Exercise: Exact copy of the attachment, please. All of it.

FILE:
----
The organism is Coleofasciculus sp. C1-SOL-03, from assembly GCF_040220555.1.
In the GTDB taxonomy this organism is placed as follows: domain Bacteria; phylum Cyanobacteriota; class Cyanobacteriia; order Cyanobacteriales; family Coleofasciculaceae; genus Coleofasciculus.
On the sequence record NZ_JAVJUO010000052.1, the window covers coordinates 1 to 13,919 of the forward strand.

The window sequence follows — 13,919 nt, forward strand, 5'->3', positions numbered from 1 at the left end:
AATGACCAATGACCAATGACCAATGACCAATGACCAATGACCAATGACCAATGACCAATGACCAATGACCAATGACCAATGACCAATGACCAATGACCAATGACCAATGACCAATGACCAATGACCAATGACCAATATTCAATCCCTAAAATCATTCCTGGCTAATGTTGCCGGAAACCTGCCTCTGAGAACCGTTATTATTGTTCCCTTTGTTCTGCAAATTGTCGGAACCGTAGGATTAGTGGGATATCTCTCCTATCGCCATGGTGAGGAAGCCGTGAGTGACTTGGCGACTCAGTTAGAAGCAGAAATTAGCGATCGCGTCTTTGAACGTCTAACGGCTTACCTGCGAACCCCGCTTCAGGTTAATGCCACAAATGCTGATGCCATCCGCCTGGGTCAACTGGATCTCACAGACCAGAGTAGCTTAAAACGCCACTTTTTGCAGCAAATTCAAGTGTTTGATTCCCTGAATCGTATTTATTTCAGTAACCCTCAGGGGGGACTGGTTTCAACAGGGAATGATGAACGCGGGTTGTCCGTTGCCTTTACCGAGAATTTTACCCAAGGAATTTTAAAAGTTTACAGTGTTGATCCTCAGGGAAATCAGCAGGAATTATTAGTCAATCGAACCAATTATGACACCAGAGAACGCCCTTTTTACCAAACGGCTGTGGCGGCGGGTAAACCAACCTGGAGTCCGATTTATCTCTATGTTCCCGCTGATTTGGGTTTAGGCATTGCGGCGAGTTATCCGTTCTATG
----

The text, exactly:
The organism is Coleofasciculus sp. C1-SOL-03, from assembly GCF_040220555.1.
In the GTDB taxonomy this organism is placed as follows: domain Bacteria; phylum Cyanobacteriota; class Cyanobacteriia; order Cyanobacteriales; family Coleofasciculaceae; genus Coleofasciculus.
On the sequence record NZ_JAVJUO010000052.1, the window covers coordinates 1 to 13,919 of the forward strand.

The window sequence follows — 13,919 nt, forward strand, 5'->3', positions numbered from 1 at the left end:
AATGACCAATGACCAATGACCAATGACCAATGACCAATGACCAATGACCAATGACCAATGACCAATGACCAATGACCAATGACCAATGACCAATGACCAATGACCAATGACCAATGACCAATGACCAATGACCAATATTCAATCCCTAAAATCATTCCTGGCTAATGTTGCCGGAAACCTGCCTCTGAGAACCGTTATTATTGTTCCCTTTGTTCTGCAAATTGTCGGAACCGTAGGATTAGTGGGATATCTCTCCTATCGCCATGGTGAGGAAGCCGTGAGTGACTTGGCGACTCAGTTAGAAGCAGAAATTAGCGATCGCGTCTTTGAACGTCTAACGGCTTACCTGCGAACCCCGCTTCAGGTTAATGCCACAAATGCTGATGCCATCCGCCTGGGTCAACTGGATCTCACAGACCAGAGTAGCTTAAAACGCCACTTTTTGCAGCAAATTCAAGTGTTTGATTCCCTGAATCGTATTTATTTCAGTAACCCTCAGGGGGGACTGGTTTCAACAGGGAATGATGAACGCGGGTTGTCCGTTGCCTTTACCGAGAATTTTACCCAAGGAATTTTAAAAGTTTACAGTGTTGATCCTCAGGGAAATCAGCAGGAATTATTAGTCAATCGAACCAATTATGACACCAGAGAACGCCCTTTTTACCAAACGGCTGTGGCGGCGGGTAAACCAACCTGGAGTCCGATTTATCTCTATGTTCCCGCTGATTTGGGTTTAGGCATTGCGGCGAGTTATCCGTTCTATG